Giving away over one billion from the sea
I had to read the figures twice to make sure that I was seeing them correctly. The second reading made me even more angry than the first. They were, at last, a definitive figure of how much the stupidity of Irish politicians and the ignorance and disregard of the maritime sphere by the Government have cost this nation – over €1bn in one year.
There is no way the Government can weasel its way out of this revelation, nor any excuse the un-named civil servants responsible can make to avoid the accusation that this is a massive economic waste. The Marine Institute is the Government’s own respected authority on maritime affairs, the voice of the State on marine research and it has valued the total available catch of fish off Ireland last year at €1.18 billion, for a total of 994,155 tonnes.
That is an enormous figure, indicating huge potential wealth for this cash-strapped nation in the middle of an economic disaster. But of this total value of seafood, Ireland was only entitled to catch €0.19 billion. Foreign fishing fleets had exclusive rights to take the rest of the fish from Irish waters.
No wonder I had to read the figures a second time to make sure I was seeing them correctly at a time when the value of our food exports has been shown to be one of the top earners for the nation. How much more could have been earned if Irish fishermen could catch all that fish and have it processed in Ireland, creating onshore jobs in ancillary businesses as well as at sea?
The total value for 2010 could be even higher than €1.18 billion because the Institute prepared its figures in advance of the annual fisheries negotiations in Brussels in December. Ireland as a nation and the country’s fishing industry in particular are likely to have lost out even more heavily to other EU countries.
Effectively, Ireland handed over around €1billion of its natural economic resources to other EU countries. Mark McCarthy, Editor of The Marine Times, the national fishing industry paper, described the figures as “truly frightening.” “This is a nation with some of the richest fishing grounds in the world where the coastal communities are being financially starved and frustrated through their inability to catch their own fish, because they are not allowed to do so.”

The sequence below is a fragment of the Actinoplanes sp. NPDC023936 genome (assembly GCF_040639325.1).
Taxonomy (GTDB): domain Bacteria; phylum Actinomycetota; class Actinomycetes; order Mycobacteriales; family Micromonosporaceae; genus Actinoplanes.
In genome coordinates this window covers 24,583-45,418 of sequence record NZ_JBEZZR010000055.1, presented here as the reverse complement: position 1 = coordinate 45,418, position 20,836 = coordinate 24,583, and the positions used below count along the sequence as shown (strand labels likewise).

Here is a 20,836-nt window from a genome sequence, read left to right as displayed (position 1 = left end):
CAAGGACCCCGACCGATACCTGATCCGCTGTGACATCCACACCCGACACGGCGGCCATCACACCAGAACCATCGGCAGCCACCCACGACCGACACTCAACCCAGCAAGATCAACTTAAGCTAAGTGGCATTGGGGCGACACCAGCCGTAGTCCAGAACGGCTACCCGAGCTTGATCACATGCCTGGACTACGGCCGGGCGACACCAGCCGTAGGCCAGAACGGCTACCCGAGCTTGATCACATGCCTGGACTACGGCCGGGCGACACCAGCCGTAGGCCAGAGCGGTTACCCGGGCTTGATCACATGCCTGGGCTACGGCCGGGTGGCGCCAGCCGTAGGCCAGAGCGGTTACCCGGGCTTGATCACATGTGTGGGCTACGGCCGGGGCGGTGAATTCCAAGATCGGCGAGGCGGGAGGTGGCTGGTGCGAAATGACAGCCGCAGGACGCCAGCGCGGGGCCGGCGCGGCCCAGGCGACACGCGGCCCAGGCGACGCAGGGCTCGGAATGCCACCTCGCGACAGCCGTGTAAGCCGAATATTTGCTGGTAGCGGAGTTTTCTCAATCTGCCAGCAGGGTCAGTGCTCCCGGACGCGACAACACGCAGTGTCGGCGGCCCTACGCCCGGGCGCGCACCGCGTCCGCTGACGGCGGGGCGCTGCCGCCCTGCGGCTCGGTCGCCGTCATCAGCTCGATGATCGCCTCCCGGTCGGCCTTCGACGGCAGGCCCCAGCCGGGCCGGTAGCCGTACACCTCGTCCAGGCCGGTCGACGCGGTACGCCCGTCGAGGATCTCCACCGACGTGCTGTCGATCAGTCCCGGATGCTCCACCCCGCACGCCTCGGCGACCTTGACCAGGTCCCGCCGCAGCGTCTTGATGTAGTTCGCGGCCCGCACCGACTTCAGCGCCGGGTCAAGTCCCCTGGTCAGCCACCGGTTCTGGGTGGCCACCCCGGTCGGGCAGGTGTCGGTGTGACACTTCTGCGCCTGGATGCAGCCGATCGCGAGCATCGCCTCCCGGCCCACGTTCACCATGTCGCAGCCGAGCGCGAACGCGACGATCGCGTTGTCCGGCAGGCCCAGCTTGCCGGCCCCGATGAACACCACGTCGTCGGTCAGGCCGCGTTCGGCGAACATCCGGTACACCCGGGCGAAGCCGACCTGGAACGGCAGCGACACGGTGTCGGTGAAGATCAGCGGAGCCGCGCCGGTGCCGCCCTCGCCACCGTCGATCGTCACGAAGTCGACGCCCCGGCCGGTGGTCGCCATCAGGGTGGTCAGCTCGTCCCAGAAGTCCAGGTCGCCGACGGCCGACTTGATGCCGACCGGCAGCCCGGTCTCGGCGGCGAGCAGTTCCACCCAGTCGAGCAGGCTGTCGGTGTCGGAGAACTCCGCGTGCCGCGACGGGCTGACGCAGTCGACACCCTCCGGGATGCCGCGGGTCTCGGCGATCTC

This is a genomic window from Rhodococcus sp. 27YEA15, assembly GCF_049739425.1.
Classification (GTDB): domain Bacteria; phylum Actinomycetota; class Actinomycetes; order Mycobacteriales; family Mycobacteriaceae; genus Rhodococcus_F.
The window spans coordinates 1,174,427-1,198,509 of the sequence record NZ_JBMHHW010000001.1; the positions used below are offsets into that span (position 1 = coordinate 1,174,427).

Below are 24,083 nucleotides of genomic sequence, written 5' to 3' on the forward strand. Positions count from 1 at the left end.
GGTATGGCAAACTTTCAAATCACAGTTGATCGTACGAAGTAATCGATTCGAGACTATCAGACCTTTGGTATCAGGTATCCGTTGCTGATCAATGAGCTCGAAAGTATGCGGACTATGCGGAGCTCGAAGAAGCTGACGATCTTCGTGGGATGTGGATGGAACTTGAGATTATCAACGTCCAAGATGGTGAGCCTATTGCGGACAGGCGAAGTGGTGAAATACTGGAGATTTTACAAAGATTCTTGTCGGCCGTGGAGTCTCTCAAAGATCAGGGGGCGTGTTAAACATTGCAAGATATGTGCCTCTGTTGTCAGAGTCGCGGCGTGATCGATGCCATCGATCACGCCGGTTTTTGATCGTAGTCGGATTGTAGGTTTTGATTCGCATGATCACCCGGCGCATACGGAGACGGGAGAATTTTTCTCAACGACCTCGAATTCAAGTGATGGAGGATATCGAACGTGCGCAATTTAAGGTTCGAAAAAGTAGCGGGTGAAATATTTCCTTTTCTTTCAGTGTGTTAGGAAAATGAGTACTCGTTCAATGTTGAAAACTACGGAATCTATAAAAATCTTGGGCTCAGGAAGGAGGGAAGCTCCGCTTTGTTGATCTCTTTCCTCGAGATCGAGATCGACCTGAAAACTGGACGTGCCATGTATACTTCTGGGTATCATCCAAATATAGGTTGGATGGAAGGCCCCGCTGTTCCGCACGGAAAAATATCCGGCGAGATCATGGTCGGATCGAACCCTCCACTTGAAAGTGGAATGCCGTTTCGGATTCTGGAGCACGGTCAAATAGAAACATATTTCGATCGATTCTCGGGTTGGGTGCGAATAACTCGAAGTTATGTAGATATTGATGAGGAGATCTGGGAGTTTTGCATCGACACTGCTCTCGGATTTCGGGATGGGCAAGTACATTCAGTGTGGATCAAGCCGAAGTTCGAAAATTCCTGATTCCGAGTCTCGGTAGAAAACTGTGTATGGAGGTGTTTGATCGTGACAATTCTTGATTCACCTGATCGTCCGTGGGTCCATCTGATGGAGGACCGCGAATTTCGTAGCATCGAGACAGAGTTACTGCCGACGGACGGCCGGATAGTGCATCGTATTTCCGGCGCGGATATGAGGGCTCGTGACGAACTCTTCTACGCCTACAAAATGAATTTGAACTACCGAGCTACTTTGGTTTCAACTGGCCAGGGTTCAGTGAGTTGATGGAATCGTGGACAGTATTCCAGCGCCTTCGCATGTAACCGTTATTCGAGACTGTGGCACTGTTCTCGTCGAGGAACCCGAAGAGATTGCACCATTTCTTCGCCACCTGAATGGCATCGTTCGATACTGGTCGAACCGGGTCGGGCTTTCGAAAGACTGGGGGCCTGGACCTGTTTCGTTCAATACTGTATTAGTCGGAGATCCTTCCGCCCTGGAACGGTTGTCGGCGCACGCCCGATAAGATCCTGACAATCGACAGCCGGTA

It is hardly any wonder that Irish fishermen, forced to tie up their boats at the quaysides of Irish fishing ports and watch as foreign vessels unload into those ports, are bitter and frustrated. Ebbie Sheehan of Castletownbere, Chairman of the Irish Fishermen’s Organisation, asks why fishermen are “so badly treated when we look at the economic situation today?”
The Marine Institute, our national maritime scientific and research organisation, says that its estimate of the value of fishing opportunities in Irish waters is “conservative” and that, in order to prepare the figures in early December, it based them on 2009 values. That would make the total value even higher and the Institute pointed out that of the total catch of 994,155 tonnes, Ireland’s fishermen were entitled to take only 18% of the catch. This was only 16% of the total value.
“These figures exclude valuable inshore fisheries, such as lobster and whelk which are not currently managed by total allowable catches within the Common Fisheries Policy,” the Institute pointed out. As Mark McCarthy described it, when one considers the importance of using our natural resources for the benefit of Irish people and the failure of our political leaders to see and understand this, what has been revealed is “truly frightening“.
This article is reprinted by permission of the EVENING ECHO newspaper, Cork, where Tom MacSweeney writes maritime columns twice weekly.